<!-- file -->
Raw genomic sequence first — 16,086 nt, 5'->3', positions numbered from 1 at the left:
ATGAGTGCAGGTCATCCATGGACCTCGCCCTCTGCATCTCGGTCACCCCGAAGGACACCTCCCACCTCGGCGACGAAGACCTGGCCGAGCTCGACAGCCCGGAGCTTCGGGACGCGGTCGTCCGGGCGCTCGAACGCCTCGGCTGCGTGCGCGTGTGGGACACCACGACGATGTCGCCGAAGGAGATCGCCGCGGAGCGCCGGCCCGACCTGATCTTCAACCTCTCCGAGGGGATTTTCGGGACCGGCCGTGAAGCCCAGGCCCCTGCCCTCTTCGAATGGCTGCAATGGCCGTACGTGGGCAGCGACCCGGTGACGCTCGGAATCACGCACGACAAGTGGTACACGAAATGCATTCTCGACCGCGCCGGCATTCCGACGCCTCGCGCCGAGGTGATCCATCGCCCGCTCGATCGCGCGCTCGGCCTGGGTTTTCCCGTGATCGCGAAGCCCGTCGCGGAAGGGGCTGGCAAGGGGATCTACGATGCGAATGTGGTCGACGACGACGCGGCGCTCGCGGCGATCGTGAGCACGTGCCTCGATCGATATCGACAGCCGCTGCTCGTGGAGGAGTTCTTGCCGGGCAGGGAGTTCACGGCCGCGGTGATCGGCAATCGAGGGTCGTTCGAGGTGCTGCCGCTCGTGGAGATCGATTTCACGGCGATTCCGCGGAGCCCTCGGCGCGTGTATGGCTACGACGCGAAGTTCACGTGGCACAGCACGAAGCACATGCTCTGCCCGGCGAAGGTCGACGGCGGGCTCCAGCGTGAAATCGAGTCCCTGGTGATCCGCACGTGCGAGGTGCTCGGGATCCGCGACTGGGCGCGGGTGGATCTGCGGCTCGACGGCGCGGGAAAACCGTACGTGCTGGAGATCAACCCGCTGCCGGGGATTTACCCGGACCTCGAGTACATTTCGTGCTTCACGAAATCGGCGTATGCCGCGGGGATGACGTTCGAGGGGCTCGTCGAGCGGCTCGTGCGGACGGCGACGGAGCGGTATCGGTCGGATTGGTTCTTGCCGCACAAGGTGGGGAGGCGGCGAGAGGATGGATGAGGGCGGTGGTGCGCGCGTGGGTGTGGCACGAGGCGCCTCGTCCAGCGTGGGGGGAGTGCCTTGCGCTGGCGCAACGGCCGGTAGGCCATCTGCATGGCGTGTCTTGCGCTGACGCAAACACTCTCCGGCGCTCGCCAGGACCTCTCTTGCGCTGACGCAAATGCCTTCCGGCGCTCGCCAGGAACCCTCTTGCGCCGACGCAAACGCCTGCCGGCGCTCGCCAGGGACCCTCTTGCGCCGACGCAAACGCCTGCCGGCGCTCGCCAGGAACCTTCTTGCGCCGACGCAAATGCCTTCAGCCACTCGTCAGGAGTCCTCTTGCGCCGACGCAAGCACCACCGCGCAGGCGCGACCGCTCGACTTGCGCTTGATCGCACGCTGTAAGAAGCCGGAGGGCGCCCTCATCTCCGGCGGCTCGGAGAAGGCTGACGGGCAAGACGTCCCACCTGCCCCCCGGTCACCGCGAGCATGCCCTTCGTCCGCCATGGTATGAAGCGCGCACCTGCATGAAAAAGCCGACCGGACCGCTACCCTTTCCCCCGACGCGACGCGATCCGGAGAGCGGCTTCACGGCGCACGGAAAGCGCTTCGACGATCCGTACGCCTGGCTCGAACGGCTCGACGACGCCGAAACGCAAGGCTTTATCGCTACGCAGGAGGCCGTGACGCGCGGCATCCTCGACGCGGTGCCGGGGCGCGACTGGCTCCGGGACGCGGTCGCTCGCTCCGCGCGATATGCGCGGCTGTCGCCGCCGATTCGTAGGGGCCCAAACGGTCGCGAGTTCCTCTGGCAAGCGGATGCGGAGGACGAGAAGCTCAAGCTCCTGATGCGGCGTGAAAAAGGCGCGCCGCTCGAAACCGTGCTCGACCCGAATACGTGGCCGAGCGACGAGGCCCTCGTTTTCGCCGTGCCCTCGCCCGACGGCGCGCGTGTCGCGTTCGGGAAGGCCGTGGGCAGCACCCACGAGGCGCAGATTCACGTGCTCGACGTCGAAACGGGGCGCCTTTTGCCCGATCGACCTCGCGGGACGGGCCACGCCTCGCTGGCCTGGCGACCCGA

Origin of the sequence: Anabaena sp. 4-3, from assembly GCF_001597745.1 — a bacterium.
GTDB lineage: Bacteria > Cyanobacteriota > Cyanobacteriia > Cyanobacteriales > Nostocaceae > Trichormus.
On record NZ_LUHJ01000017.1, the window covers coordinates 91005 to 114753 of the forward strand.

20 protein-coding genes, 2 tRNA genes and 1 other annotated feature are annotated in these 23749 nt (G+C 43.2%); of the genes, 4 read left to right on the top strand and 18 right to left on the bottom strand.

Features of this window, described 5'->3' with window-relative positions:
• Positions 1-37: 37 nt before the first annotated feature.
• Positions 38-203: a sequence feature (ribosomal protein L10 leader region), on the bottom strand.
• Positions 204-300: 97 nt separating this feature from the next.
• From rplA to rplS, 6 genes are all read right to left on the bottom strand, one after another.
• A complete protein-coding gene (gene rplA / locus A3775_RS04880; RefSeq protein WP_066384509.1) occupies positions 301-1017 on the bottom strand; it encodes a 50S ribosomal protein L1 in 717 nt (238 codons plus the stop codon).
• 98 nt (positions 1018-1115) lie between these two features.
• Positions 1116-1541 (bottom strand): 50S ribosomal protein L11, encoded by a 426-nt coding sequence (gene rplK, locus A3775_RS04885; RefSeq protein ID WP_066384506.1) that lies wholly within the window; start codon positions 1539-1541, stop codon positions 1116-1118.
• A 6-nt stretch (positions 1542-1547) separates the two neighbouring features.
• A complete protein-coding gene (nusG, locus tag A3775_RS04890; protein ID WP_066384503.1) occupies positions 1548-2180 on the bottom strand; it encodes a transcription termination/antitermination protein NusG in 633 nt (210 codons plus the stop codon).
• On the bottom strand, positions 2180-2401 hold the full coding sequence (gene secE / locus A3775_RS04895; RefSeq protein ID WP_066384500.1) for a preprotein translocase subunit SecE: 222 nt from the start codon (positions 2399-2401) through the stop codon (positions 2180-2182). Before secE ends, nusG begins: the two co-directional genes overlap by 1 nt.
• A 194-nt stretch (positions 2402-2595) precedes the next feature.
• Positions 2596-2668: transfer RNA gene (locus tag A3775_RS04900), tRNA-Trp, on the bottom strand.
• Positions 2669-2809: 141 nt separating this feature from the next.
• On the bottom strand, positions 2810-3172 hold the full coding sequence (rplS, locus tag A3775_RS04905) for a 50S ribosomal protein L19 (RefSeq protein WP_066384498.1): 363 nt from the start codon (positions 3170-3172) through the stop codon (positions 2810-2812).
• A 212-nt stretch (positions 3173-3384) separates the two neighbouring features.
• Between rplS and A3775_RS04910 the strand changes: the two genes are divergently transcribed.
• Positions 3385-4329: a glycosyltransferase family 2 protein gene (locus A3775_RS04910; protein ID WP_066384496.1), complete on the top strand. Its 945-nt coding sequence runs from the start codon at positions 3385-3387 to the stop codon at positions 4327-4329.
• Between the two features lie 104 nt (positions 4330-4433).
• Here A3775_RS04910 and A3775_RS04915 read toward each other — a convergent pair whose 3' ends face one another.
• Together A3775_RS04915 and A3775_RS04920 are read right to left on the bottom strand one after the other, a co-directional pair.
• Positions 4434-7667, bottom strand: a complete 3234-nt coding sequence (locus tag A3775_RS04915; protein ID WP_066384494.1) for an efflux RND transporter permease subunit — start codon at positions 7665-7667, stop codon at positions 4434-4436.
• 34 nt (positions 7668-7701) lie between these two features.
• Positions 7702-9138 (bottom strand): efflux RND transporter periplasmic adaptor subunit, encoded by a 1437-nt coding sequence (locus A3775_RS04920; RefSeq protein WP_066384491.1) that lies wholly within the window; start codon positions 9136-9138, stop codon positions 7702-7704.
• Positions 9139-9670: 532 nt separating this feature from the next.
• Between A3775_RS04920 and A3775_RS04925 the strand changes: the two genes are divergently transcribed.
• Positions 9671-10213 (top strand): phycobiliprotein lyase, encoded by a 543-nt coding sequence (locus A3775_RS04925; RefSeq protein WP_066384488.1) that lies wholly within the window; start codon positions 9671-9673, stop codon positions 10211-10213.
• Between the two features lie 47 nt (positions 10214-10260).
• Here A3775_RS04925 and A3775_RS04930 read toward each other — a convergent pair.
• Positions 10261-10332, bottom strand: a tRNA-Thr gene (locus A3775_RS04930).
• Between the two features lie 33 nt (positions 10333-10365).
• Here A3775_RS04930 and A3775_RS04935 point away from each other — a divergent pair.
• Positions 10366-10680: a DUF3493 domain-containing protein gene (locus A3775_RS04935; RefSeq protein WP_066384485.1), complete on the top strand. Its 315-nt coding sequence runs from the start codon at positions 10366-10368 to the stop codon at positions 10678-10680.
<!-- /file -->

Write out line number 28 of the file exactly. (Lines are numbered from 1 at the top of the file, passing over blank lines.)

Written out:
• Positions 4434-7667, bottom strand: a complete 3234-nt coding sequence (locus tag A3775_RS04915; protein ID WP_066384494.1) for an efflux RND transporter permease subunit — start codon at positions 7665-7667, stop codon at positions 4434-4436.